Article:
‘The marinade of the industry right now is one of extreme shit-your-pants fear,’ Brandel said.


Hearken’s employees draw on these anecdotes to argue that its offerings were both a means to better journalism, as well as a potential means to economic returns. Some news publishers using Hearken’s services, according to their internal presentations, did report more pageviews or an increase in memberships or subscribers. But presenting these claims to the public was tricky for Hearken, since at this point, these results are more circumstantial than empirical.

More often, Hearken’s staff focused more on abstract notions of what journalism should look like in the sales pitch. Hearken’s underlying argument is that when news publishers meaningfully connect with their audiences, they become better qualified to serve them. To persuade journalists that they could facilitate these connections, Hearken’s employees would point to results from a survey they had given to its partnering newsrooms that made positive claims about how Hearken helped them “serve their organization’s mission” and “solve problems of audience engagement.”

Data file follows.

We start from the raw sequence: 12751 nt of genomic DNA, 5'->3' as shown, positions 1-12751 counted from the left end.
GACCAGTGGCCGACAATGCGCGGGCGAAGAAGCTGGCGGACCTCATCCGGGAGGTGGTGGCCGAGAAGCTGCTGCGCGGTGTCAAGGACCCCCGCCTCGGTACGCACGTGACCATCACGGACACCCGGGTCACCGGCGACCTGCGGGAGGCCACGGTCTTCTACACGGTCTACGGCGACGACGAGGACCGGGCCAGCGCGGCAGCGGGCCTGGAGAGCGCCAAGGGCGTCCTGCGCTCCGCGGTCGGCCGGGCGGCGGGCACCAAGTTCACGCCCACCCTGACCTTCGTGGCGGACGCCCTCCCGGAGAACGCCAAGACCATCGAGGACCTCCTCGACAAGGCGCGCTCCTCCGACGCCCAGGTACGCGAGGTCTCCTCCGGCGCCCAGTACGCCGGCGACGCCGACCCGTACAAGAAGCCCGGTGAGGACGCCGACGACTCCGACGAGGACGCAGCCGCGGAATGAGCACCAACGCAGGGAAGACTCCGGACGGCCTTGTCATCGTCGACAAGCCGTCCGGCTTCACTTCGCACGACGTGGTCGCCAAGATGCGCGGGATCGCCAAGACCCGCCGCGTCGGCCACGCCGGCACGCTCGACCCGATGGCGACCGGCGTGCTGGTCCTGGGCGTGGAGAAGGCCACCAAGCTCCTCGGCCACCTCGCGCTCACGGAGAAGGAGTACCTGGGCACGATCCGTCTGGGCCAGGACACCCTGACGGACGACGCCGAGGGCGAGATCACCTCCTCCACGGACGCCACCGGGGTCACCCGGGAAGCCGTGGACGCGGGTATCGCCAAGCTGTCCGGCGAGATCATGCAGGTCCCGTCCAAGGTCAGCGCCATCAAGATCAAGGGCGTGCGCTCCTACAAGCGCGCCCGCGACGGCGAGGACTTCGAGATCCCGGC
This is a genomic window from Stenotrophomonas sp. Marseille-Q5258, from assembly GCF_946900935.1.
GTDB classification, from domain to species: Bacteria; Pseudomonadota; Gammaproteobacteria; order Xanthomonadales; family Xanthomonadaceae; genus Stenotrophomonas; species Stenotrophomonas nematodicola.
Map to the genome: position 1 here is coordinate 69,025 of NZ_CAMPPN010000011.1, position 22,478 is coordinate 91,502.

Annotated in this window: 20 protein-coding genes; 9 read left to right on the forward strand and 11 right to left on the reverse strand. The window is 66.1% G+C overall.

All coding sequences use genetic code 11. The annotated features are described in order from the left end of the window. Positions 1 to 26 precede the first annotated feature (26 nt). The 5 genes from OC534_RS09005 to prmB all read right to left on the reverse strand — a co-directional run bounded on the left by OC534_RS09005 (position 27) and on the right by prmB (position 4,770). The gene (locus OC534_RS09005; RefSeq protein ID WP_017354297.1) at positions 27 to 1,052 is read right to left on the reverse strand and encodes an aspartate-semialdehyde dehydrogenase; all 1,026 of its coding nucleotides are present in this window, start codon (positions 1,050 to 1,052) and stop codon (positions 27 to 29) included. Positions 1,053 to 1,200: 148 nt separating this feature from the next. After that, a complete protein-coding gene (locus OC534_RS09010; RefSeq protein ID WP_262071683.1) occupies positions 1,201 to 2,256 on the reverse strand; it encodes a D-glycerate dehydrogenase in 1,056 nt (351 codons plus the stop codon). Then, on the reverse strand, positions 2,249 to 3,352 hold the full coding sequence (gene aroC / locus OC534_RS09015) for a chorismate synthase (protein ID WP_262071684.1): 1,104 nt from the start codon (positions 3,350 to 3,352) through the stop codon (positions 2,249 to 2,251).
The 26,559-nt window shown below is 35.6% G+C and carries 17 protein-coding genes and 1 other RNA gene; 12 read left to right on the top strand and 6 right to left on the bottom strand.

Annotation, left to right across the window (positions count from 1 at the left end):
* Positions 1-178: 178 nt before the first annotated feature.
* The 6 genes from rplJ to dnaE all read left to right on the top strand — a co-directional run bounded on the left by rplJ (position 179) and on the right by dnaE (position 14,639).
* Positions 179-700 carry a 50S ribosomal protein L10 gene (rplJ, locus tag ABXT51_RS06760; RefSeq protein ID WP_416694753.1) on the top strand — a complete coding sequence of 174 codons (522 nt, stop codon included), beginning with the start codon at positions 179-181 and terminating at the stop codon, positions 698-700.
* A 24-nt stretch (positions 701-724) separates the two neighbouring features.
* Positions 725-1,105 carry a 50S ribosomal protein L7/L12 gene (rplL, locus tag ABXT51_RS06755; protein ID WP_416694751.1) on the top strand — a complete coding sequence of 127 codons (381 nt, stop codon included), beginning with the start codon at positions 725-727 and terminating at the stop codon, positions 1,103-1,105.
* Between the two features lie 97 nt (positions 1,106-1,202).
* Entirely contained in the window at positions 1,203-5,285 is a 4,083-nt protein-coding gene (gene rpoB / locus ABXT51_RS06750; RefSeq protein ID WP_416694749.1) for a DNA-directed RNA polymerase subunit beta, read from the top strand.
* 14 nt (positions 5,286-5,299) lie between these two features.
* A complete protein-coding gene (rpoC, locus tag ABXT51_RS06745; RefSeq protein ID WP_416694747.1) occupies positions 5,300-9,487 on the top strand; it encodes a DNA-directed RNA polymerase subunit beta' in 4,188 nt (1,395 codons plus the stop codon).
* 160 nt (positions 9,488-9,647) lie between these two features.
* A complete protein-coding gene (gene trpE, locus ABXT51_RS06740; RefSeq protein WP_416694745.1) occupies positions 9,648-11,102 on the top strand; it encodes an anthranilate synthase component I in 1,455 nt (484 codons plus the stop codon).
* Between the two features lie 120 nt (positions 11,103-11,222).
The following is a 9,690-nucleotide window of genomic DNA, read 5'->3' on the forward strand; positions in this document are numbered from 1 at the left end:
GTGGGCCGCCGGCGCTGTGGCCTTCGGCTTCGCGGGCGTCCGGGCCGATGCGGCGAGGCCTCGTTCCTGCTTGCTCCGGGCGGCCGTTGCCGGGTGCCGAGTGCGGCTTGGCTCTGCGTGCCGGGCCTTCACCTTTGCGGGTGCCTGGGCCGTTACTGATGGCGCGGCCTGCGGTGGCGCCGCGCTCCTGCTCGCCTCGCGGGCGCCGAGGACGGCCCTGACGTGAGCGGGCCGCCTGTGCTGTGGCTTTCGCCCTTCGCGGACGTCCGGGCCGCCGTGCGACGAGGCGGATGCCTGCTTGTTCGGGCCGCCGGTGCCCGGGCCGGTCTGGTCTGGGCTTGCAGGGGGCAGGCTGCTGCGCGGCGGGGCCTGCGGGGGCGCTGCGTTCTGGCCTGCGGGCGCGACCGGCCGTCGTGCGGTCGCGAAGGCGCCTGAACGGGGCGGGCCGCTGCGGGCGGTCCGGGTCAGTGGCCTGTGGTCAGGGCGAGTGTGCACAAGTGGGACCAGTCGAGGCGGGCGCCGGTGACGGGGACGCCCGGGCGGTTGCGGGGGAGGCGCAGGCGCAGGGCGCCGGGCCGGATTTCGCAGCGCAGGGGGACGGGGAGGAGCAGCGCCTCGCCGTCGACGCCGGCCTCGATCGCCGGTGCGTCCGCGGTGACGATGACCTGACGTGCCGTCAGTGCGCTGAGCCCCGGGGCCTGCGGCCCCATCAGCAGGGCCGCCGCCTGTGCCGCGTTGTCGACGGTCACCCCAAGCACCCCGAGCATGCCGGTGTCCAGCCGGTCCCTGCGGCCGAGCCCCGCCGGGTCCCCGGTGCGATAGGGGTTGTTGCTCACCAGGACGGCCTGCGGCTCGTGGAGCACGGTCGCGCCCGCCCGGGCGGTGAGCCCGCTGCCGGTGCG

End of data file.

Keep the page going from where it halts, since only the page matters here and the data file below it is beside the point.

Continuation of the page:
Does the public want it?

Even within a news media landscape that includes a variety of empirical data about audience behavior and lack of trust in media, there is currently no survey that can prove (or disprove) that the public wants more control of—and say in—the way journalism gets produced. Hearken’s initial success—and that of it its competitors—is less an indication that audience engagement is a useful solution to revenue declines than of journalists’ uncertainty about the news industry. As publications struggle to survive, journalists can’t help but think that improving the relationship between news producers and the audience is at least a step in the right direction. As Brandel said during one of our conversations, “The marinade of the industry right now is one of extreme shit-your-pants fear… So I do think there’s a combination between, ‘I know that relationships and engagement are important’ and ‘ad revenue is continuously dropping.’”